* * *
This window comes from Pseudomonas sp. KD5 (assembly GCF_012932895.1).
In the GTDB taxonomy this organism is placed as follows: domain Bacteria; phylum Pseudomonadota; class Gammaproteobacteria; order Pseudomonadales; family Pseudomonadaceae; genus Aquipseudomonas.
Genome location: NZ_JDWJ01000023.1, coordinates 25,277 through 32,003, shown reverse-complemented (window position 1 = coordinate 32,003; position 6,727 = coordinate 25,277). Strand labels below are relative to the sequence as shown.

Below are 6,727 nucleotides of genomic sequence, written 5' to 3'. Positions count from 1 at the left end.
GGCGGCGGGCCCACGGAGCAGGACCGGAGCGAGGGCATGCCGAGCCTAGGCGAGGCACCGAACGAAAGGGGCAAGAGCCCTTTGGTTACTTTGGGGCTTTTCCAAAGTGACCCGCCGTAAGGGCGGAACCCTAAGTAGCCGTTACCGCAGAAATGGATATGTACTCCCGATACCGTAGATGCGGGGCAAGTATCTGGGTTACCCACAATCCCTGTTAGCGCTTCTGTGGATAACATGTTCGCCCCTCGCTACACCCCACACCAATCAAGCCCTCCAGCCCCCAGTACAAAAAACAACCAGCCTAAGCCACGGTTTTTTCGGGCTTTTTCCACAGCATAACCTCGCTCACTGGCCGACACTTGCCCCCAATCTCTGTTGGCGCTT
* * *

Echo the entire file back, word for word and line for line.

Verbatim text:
This window comes from Pseudomonas sp. KD5 (assembly GCF_012932895.1).
In the GTDB taxonomy this organism is placed as follows: domain Bacteria; phylum Pseudomonadota; class Gammaproteobacteria; order Pseudomonadales; family Pseudomonadaceae; genus Aquipseudomonas.
Genome location: NZ_JDWJ01000023.1, coordinates 25,277 through 32,003, shown reverse-complemented (window position 1 = coordinate 32,003; position 6,727 = coordinate 25,277). Strand labels below are relative to the sequence as shown.

Below are 6,727 nucleotides of genomic sequence, written 5' to 3'. Positions count from 1 at the left end.
GGCGGCGGGCCCACGGAGCAGGACCGGAGCGAGGGCATGCCGAGCCTAGGCGAGGCACCGAACGAAAGGGGCAAGAGCCCTTTGGTTACTTTGGGGCTTTTCCAAAGTGACCCGCCGTAAGGGCGGAACCCTAAGTAGCCGTTACCGCAGAAATGGATATGTACTCCCGATACCGTAGATGCGGGGCAAGTATCTGGGTTACCCACAATCCCTGTTAGCGCTTCTGTGGATAACATGTTCGCCCCTCGCTACACCCCACACCAATCAAGCCCTCCAGCCCCCAGTACAAAAAACAACCAGCCTAAGCCACGGTTTTTTCGGGCTTTTTCCACAGCATAACCTCGCTCACTGGCCGACACTTGCCCCCAATCTCTGTTGGCGCTT